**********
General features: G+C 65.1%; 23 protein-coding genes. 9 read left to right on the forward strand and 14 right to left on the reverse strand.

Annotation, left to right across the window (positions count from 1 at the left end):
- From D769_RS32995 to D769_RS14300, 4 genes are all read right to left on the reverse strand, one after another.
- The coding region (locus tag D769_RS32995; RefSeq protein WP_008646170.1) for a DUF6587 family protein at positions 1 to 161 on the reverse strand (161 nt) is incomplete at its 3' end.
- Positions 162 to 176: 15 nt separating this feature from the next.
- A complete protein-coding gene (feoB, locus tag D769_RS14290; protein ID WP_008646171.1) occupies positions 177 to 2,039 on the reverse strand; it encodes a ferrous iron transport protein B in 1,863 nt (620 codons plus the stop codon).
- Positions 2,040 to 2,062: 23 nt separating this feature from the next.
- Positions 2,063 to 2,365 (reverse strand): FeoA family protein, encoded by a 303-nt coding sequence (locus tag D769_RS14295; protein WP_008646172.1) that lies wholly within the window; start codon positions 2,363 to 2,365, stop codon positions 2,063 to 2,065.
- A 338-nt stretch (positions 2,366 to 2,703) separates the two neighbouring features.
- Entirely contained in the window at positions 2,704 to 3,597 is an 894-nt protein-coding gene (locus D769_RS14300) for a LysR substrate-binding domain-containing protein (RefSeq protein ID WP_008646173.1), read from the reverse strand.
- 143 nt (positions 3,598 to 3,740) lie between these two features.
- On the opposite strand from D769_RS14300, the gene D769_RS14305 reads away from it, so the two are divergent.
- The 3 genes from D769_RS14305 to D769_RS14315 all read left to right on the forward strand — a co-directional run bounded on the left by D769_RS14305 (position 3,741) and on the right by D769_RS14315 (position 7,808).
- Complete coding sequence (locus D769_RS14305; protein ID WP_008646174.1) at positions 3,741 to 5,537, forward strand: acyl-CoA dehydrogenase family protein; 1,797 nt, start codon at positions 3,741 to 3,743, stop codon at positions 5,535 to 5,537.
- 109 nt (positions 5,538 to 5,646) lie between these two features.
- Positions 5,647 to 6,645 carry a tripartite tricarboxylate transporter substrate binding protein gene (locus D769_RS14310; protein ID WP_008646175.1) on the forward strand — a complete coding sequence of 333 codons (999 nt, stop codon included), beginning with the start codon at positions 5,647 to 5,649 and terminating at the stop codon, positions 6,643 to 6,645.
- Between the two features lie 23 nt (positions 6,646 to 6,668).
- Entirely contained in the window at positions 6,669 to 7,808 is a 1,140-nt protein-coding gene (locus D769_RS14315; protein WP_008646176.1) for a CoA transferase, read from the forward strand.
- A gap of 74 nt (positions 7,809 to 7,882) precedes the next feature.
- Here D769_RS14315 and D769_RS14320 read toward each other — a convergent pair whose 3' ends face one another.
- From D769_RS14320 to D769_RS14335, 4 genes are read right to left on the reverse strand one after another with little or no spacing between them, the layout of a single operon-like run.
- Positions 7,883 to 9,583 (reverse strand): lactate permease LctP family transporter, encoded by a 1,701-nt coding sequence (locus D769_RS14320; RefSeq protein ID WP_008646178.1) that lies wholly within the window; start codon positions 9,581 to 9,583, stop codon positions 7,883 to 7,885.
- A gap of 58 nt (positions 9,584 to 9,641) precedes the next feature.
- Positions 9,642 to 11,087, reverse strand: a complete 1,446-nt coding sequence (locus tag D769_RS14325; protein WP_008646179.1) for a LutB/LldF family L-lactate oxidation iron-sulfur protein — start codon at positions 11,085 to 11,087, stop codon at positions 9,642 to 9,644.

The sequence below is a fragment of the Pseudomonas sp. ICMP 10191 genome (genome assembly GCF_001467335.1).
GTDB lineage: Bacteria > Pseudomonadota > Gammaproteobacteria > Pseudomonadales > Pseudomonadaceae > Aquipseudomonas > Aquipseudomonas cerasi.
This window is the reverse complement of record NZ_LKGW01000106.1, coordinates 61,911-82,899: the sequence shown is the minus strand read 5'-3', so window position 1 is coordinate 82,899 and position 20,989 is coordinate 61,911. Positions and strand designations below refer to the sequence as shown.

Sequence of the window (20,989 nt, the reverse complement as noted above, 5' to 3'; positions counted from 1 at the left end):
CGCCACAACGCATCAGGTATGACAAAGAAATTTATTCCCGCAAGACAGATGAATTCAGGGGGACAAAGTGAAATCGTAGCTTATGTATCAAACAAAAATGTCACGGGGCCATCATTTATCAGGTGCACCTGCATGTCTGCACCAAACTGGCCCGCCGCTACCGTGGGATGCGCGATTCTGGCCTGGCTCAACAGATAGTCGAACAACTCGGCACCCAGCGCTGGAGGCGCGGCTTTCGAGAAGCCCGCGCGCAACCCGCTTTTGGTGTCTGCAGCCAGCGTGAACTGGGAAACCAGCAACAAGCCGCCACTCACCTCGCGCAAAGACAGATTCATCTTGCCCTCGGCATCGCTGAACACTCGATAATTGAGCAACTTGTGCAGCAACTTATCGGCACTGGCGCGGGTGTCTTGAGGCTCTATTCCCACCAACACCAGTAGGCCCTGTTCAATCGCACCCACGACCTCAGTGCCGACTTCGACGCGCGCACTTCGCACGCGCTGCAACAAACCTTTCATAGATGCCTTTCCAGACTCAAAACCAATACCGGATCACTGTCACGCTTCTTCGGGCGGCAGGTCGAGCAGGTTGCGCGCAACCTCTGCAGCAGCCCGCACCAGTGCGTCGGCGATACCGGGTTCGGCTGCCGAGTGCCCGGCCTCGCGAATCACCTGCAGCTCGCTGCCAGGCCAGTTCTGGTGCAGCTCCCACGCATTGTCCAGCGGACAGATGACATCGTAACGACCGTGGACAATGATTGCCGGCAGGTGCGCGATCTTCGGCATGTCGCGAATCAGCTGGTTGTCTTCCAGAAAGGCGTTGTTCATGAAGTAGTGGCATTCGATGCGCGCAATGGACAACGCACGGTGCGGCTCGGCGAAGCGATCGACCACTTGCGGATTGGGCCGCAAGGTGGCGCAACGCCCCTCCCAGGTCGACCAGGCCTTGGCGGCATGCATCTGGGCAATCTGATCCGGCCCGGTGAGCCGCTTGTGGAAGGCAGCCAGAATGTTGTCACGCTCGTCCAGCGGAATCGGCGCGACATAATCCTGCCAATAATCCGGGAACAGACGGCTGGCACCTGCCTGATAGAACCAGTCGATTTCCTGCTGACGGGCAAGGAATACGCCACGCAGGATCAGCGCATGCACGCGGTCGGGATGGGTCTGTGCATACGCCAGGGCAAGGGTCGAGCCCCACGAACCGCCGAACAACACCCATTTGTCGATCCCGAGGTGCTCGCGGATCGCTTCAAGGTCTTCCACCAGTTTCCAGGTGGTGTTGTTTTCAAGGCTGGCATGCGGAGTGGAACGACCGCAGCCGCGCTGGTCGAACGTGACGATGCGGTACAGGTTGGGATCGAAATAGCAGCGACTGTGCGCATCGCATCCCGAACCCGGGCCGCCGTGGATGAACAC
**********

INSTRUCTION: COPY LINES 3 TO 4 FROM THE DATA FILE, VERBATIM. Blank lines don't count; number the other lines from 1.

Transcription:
- From D769_RS32995 to D769_RS14300, 4 genes are all read right to left on the reverse strand, one after another.
- The coding region (locus tag D769_RS32995; RefSeq protein WP_008646170.1) for a DUF6587 family protein at positions 1 to 161 on the reverse strand (161 nt) is incomplete at its 3' end.